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Here, as recovered, Satan fix'd his eye
Full on the speaker; dark it was and stern; He wrapp'd his black vest round him gloomily, And stood like one whom weightiest thoughts
Him Moloch mark'd, and strove again to turn His soul to rage. Behold, behold,' he cried,
'The lord of Hell, who bade these legions spurn Almighty rule-behold he lays aside
The spear of just revenge, and shrinks, by man defied.' Thus ended Moloch, and his [burning] tongue
Hung quivering, as if [mad] to quench its heat In slaughter. So, his native wilds among,
The famish'd tiger pants, when, near his seat, Press'd on the sands, he marks the traveller's feet. Instant low murmurs rose, and many a sword
Had from its scabbard sprung; but toward the Of the arch-fiend all turn'd with one accord, [seat As loud he thus harangued the sanguinary horde.
'Ye powers of Hell, I am no coward. I proved this of old. Who led your forces against the armies of Jehovah? Who coped with Ithuriel and the thunders of the Almighty? Who, when stunned and confused ye lay on the burning lake, who first awoke, and collected your scattered powers? Lastly, who led you across the unfathomable abyss to this delightful world, and established that reign here which now totters to its base? How, therefore, dares yon treacherous fiend to cast a stain on Satan's bravery? he who preys only on the defenceless-who sucks the blood of infants, and delights only in acts of ignoble cruelty and unequal contention? Away with the boaster who never
joins in action, but, like a cormorant, hovers over the field, to feed upon the wounded, and overwhelm the dying. True bravery is as remote from rashness as from hesitation; let us counsel coolly, but let us execute our counselled purposes determinedly. In power we have learned, by that experiment which lost us heaven, that we are inferior to the Thunder-bearer: -In subtlety-in subtlety alone we are his equals. Open war is impossible.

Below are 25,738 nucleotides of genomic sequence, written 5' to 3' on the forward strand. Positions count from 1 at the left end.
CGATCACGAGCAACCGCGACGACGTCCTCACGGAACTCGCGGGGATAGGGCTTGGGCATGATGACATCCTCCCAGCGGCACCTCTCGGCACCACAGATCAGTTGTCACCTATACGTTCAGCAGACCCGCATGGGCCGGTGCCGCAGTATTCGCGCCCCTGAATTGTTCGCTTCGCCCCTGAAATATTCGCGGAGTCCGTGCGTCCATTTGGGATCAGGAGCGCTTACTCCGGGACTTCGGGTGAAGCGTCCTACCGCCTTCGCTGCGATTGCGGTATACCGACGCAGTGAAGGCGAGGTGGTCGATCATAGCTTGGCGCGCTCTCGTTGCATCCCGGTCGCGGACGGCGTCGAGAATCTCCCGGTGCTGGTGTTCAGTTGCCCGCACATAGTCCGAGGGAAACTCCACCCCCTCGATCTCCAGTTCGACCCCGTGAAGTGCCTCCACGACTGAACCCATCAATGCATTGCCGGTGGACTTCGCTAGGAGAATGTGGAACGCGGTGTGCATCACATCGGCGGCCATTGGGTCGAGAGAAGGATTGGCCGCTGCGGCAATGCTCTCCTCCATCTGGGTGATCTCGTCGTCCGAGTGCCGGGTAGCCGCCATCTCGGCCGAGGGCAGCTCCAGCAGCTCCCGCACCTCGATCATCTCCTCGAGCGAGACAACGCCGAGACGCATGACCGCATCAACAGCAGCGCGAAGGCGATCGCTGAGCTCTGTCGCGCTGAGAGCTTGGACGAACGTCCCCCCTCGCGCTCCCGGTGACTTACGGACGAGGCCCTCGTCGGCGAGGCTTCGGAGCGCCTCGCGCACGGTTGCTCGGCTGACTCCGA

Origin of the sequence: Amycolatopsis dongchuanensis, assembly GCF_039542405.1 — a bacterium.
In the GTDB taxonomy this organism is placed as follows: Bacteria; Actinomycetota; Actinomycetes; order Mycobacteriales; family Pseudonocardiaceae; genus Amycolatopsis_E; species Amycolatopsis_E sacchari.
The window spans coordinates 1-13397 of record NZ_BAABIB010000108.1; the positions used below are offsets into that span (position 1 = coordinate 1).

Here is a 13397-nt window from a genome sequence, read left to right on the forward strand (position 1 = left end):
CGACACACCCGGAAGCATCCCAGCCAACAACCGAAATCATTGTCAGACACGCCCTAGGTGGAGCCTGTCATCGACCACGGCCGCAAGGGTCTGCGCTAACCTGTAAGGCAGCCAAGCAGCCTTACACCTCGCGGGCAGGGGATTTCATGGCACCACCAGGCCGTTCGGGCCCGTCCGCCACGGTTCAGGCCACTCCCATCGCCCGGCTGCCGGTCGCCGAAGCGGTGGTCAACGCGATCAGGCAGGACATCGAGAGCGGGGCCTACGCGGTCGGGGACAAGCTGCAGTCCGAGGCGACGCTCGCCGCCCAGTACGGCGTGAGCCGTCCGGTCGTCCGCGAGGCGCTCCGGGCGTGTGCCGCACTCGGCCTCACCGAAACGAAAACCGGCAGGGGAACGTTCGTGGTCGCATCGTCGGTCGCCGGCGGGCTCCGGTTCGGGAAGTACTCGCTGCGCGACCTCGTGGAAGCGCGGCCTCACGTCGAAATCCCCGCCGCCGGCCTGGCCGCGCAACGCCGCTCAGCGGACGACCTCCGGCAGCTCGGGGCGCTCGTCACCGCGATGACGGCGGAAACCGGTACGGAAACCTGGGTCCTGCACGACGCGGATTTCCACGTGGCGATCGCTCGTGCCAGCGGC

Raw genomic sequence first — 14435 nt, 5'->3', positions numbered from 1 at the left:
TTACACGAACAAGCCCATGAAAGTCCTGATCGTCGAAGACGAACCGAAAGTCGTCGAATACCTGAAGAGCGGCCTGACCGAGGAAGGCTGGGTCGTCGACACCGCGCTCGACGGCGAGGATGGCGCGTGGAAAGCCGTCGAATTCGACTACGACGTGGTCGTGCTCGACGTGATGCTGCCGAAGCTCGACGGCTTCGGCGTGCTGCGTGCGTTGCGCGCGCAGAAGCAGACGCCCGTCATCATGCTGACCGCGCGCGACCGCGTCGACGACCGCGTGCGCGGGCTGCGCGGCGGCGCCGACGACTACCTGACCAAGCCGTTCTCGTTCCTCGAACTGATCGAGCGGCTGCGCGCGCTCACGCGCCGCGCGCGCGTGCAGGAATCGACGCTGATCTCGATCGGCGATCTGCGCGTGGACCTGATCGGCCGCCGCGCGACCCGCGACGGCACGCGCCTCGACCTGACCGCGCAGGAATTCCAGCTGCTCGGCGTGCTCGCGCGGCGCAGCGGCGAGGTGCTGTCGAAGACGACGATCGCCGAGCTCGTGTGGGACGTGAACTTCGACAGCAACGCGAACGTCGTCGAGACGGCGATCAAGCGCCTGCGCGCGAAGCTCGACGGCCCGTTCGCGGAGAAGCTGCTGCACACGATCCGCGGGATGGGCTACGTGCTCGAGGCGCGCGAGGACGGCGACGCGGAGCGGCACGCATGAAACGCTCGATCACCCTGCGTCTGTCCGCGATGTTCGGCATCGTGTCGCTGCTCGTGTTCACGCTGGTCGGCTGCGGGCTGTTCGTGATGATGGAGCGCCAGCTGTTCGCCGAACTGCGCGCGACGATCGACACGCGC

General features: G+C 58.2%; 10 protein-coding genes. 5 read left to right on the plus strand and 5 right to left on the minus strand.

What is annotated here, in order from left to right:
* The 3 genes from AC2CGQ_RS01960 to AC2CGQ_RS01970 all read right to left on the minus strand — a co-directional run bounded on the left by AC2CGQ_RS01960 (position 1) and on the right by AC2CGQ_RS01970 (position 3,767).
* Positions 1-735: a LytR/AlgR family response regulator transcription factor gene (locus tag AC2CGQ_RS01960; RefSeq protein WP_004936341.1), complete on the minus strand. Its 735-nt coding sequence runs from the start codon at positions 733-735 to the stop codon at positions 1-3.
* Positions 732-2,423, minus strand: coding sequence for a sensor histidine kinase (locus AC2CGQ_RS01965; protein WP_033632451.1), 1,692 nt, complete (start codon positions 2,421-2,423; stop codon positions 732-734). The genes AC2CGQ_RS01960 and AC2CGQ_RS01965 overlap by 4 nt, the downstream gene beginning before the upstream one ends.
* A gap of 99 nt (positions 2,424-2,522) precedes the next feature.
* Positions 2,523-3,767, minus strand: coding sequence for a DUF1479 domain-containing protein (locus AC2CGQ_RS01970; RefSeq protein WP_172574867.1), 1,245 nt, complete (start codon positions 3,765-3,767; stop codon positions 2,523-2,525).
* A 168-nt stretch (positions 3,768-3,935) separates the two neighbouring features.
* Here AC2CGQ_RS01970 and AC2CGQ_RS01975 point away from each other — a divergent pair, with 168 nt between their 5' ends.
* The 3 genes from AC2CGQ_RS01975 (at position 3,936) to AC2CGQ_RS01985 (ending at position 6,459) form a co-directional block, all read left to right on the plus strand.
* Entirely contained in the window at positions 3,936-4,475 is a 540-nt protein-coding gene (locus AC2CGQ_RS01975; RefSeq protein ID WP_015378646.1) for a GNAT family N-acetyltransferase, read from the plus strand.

"Thus we shall pierce our Conqueror, through the race Which as himself he loves; thus if we fall, We fall not with the anguish, the disgrace.
Of falling unrevenged. The stirring call Of vengeance wrings within me! Warriors all, The word is vengeance, and the spur despair.
Away with coward wiles! Death's coal-black pall Be now our standard !-Be our torch the glare Of cities fired! our fifes, the shrieks that fill the air !'
Him answering rose Mecashphim, who of old,
Where stood his temple, and where fragrant cloves
He waved his robe of flame, he cross'd his breast,
The troubled council:
Thus far have I pursued my solemn theme
On the dark cypress! and the strings which rung
And must the harp of Judah sleep again?
Thou who dost listen when the humble pray,
I am a youthful traveller in the way,
Ere I with Death shake hands, and smile that I am free.
LINES AND NOTE-BY LORD BYRON. UNHAPPY White! while life was in its spring, And thy young muse just waved her joyous wing, The spoiler came; and all thy promise fair Has sought the grave, to sleep for ever there. Oh! what a noble heart was here undone, When Science' self destroy'd her favourite son! Yes! she too much indulged thy fond pursuit, She sow'd the seeds, but death has reap'd the fruit. 'Twas thine own genius gave the final blow, And help'd to plant the wound that laid thee low. So the struck eagle, stretch'd upon the plain, No more through rolling clouds to soar again, View'd his own feather on the fatal dart, Which wing'd the shaft that quiver'd in his heart. Keen were his pangs, but keener far to feel He nursed the pinion which impell'd the steel; While the same plumage that had warm'd his nest, Drank the last life-drop of his bleeding breast.
* Henry Kirke White died at Cambridge in October, 1806, in consequence of too much exertion in the pursuit of studies that would have matured a mind which disease and poverty could not impair, and which death itself destroyed rather than subdued: His poems abound in such beauties as must impress the reader with the liveliest regret that so short a period was allotted to talents which would have dignified even the sacred functions he was destined to assume.
WRITTEN IN THE HOMER OF MR. H. K. WHITE.
While on these awful leaves my fond eyes rest,
pause; and gaze regretful on thy name.
TO THE MEMORY OF H. K. WHITE.
BY A LADY.
IF worth, if genius, to the world are dear,
* Alluding to his pencilled sketch of a head surrounded with a